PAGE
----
1.3. Heat equation 23
If x A and the initial condition is f(x) = 1 and f(z) = 0 for z = x,
pn(y) = P{Sn∧TA = y | S0 = x}.

The heat equation is a deterministic (i.e., without randomness) model
for heat flow. It can be studied without probability. However, probability adds
a layer of richness in terms of movements of individual random particles. This
extra view is often useful for understanding the equation.
Given any initial condition f, it is easy to see that there is
a unique function pn satisfying (1.12)–(1.14). Indeed, we just set:
pn(y) = 0 for all n 0 if y ∂A; p0(x) = f(x) if x A; and for
n 0, we define pn(x),x A recursively by (1.12). This tells us
that set of functions satisfying (1.12) and (1.14) is a vector space of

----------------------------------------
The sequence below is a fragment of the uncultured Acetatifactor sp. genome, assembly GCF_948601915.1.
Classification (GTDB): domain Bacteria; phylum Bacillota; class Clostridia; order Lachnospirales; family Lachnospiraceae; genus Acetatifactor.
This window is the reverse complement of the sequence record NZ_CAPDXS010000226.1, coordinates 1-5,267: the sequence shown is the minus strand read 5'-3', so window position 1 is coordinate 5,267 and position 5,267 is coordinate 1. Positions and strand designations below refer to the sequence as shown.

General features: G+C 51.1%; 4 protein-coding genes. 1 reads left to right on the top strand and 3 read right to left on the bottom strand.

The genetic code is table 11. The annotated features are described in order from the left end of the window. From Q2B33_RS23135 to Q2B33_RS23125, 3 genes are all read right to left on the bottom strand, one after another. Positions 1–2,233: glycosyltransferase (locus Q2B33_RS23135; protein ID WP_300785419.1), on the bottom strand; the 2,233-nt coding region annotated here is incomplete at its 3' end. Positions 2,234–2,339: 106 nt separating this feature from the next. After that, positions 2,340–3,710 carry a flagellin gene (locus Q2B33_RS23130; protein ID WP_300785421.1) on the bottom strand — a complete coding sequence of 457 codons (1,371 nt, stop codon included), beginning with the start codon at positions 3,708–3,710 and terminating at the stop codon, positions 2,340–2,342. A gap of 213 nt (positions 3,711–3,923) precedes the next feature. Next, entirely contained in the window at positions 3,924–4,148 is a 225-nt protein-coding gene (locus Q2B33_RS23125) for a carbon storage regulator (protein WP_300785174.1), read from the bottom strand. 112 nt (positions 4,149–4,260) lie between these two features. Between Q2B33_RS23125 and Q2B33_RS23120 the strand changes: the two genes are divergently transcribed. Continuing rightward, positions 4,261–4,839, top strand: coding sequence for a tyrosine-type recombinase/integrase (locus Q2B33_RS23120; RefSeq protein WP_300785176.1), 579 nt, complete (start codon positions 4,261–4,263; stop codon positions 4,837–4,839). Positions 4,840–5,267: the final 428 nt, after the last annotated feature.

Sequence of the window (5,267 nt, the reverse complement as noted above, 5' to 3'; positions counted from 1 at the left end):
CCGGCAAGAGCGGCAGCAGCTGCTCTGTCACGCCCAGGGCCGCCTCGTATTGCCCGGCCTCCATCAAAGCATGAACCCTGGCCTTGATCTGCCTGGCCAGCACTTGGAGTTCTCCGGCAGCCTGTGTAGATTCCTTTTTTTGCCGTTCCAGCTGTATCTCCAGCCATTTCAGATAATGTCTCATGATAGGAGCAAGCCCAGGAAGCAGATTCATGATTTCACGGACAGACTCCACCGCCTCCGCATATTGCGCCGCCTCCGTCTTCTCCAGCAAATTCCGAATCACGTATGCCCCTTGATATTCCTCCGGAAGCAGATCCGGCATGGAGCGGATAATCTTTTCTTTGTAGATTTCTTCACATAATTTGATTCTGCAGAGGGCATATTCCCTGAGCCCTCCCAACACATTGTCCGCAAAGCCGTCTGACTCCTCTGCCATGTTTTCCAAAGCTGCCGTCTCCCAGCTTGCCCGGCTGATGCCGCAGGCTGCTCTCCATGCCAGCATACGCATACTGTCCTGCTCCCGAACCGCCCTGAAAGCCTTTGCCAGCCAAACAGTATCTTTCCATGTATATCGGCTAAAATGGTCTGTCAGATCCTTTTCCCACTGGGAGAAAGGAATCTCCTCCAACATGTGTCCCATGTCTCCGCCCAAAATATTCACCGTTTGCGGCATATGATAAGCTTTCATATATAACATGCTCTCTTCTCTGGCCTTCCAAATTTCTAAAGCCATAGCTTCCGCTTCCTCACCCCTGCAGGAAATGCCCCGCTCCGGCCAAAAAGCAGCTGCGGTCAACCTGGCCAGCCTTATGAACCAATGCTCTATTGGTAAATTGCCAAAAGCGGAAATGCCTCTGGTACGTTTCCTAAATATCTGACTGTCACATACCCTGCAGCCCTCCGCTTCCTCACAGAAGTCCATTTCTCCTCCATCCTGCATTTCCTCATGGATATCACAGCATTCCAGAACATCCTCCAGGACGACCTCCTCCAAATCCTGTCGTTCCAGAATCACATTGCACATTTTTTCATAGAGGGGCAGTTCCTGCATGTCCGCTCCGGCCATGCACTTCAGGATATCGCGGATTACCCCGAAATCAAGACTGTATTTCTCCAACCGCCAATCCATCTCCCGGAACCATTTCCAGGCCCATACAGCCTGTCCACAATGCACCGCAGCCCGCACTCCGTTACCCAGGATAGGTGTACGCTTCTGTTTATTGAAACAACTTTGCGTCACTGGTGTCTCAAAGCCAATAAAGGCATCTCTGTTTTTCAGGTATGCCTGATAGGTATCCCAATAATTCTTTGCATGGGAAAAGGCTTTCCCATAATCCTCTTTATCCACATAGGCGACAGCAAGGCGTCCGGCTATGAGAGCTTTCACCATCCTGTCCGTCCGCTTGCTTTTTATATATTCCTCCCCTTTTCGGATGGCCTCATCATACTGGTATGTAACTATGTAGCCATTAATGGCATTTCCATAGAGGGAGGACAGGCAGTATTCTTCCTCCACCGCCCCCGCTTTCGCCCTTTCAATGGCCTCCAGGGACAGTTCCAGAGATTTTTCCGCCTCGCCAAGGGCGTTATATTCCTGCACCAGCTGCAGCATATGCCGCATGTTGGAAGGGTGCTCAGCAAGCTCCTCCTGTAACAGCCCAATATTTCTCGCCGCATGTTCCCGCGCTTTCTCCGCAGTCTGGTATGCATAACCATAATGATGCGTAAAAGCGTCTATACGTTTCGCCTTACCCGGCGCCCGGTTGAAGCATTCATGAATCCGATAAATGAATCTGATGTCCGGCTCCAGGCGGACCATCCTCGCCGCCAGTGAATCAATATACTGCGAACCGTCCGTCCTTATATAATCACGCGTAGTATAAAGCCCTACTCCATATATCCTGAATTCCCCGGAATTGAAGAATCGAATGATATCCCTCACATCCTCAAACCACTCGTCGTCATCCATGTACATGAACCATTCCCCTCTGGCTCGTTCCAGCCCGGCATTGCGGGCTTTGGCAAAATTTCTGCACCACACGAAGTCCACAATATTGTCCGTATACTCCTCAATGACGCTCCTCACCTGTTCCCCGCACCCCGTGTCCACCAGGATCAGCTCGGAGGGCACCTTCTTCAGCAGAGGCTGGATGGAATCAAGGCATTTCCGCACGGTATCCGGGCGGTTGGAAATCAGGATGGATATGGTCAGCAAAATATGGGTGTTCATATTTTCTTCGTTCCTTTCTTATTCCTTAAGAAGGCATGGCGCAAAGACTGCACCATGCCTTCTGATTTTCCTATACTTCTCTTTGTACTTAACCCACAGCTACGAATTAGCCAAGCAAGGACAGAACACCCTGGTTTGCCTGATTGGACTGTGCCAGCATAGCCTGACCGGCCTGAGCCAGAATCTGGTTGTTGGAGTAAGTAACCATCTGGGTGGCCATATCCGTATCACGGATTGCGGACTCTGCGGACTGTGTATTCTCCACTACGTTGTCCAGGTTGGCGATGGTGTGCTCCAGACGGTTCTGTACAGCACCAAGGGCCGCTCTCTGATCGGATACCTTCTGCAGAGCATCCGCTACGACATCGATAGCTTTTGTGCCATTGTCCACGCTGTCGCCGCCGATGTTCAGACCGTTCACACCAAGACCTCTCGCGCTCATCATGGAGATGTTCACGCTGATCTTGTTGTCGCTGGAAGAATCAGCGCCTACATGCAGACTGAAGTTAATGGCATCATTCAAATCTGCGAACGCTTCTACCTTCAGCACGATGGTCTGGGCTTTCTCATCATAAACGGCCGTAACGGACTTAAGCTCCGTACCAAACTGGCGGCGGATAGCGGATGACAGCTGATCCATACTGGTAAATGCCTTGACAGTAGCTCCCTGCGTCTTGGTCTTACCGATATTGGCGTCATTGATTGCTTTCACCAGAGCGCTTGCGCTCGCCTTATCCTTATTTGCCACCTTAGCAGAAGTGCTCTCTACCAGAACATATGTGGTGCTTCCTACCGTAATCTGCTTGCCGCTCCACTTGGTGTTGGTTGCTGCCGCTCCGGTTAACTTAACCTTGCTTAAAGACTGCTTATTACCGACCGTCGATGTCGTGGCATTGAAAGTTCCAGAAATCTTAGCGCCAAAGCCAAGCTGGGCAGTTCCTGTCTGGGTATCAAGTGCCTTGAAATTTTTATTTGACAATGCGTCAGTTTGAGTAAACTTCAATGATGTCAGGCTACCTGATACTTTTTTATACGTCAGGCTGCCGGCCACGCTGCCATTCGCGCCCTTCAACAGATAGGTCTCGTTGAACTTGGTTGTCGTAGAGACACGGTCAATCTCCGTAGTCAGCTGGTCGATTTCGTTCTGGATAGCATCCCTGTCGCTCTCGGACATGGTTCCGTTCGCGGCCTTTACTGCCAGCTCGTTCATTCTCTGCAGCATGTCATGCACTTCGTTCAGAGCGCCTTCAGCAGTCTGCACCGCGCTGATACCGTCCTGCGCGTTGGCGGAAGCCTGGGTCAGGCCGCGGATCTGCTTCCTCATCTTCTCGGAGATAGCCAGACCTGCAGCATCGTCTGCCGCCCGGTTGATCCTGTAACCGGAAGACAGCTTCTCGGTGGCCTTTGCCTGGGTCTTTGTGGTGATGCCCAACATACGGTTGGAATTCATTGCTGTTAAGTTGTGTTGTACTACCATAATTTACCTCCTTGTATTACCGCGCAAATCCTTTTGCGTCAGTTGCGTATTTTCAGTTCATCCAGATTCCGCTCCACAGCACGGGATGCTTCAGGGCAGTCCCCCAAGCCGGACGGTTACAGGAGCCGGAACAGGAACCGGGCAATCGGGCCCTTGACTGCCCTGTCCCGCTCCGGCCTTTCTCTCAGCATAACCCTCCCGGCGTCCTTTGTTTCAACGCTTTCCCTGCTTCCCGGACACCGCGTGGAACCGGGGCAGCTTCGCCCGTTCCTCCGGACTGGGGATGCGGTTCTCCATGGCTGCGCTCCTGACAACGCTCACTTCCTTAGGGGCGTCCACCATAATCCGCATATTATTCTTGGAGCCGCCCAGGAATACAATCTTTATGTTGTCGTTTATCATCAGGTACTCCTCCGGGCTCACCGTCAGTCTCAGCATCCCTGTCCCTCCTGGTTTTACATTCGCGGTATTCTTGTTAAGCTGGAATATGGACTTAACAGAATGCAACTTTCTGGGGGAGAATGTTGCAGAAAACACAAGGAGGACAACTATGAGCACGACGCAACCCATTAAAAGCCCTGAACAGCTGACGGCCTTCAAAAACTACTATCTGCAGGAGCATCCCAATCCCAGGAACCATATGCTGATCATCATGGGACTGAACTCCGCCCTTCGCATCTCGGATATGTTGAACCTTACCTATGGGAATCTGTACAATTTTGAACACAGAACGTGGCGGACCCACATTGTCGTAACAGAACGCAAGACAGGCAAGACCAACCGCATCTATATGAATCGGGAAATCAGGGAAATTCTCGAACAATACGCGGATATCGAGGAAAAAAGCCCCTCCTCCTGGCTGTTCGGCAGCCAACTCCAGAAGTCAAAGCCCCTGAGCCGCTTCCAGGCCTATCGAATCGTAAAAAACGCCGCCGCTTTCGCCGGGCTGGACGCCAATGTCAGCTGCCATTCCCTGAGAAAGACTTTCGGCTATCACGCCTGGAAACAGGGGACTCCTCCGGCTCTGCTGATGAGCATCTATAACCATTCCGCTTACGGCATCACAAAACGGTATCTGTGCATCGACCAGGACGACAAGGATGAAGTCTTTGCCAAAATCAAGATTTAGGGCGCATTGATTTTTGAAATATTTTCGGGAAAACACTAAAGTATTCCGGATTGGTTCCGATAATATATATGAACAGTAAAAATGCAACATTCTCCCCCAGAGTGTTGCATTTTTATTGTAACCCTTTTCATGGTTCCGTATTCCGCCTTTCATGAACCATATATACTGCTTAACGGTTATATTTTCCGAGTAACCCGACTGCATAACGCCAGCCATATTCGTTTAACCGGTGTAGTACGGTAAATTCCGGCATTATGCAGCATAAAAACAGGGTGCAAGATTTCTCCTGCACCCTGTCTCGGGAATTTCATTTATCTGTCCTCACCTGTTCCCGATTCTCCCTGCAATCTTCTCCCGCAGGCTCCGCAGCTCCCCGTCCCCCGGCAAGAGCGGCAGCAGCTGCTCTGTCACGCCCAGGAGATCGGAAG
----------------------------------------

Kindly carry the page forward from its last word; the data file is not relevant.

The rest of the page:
dimension #(A). In fact, {pn(x) : x A} is the vector
Once we have existence and uniqueness, the problem remains to
find the function. For a bounded set A, this is a problem in lin-
ear algebra and essentially becomes the question of diagonalizing the
matrix Q.

Recall from linear algebra that if A is a k × k symmetric matrix with
real entries, then we can find k (not necessarily distinct) real eigenvalues
λk λk−1 · · · λ1,
and k orthogonal vectors v1, . . . , vk that are eigenvectors,
Avj = λj vj .
(If A is not symmetric, A might not have k linearly independent eigenvectors,
some eigenvalues might not be real, and eigenvectors for different eigenvalues
are not necessarily orthogonal.)
We will start by considering the case d = 1. Let us compute the
function pn for A = {1,...,N 1}. We start by looking for functions
satisfying (1.12) of the form
(1.15) pn(x) =
If pn is of this form, then
∂npn(x) =
φ(x) = 1)
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